Mining, Lithium, Oil and Gas

Natural Resources

Strategy for Mining, Lithium, Oil and Gas

Minerals and metals are essential components of our modern lives, powering devices such as mobile phones and batteries to basic kitchen appliances in your home that many of us use daily.

Minerals are also at the heart of the energy transition as renewable technologies such as battery storage systems, solar panels, and wind turbines rely on minerals and metals. As a result, demand for certain minerals and metals is expected to grow nearly five-fold by 2050.

Extracting, producing, and transporting minerals requires significant energy, water, and land across global supply chains. Minerals travel worldwide and generate greenhouse gas (GHG) emissions; mining alone accounts for 4 to 7 percent of total global emissions.

Ensuring a steady supply of minerals while minimizing the carbon footprint associated with their production and trade is critical to boosting decarbonization and building a sustainable future.

Smart mining

Decarbonizing  lithium Supply Chains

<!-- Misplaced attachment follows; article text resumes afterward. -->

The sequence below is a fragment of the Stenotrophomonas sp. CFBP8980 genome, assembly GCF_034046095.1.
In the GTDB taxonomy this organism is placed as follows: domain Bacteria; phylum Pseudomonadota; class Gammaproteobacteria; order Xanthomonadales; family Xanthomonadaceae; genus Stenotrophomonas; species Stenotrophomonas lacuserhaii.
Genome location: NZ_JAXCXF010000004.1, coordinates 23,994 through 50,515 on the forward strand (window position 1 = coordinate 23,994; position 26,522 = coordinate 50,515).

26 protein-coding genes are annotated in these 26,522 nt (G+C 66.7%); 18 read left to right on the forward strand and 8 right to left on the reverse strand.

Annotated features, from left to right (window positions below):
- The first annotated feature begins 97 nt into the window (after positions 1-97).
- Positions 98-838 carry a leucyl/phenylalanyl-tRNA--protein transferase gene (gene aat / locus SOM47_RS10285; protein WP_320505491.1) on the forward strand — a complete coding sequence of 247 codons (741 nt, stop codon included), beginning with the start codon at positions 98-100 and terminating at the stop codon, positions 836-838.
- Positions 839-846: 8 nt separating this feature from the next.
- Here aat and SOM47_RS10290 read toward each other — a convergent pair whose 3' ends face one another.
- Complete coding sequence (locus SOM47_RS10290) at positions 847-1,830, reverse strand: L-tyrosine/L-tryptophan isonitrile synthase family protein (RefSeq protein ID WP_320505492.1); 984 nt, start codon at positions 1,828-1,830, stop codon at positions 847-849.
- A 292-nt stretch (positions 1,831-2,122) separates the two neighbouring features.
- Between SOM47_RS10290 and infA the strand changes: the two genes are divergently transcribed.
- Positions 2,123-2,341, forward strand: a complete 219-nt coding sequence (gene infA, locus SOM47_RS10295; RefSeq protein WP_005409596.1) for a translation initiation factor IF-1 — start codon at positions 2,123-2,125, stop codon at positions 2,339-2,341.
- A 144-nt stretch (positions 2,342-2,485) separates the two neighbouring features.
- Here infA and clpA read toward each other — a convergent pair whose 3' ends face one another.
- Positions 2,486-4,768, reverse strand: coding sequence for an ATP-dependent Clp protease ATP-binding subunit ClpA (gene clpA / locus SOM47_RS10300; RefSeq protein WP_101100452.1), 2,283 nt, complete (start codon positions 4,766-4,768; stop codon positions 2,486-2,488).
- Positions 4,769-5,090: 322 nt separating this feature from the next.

The World Bank’s Climate-Smart Mining Initiative just launched an interactive digital platform, the Climate Mineral Explorer (CME), that measures the greenhouse gas (GHG) emissions of critical minerals across supply chains, from extraction to end-use.

In its initial phase, the CME focuses on lithium, a silvery-white metal key to producing lithium-ion batteries in electric vehicles (EVs). Estimates show that 70% of new vehicles will be EVs by 2040, boosting demand for lithium. While countries with lithium resources can benefit, they need to ensure that production is done sustainably and responsibly, in line with goals to decarbonize the transport sector and accelerate the clean energy transition.

By comparing global lithium supply chain routes for electric vehicles, the CME helps determine options for reducing GHG emissions and energy use.

The platform maps out all stages in the lithium supply chain, from extraction and processing to battery manufacturing and vehicle processing—all the way to the end consumer market—and estimates the carbon footprint generated.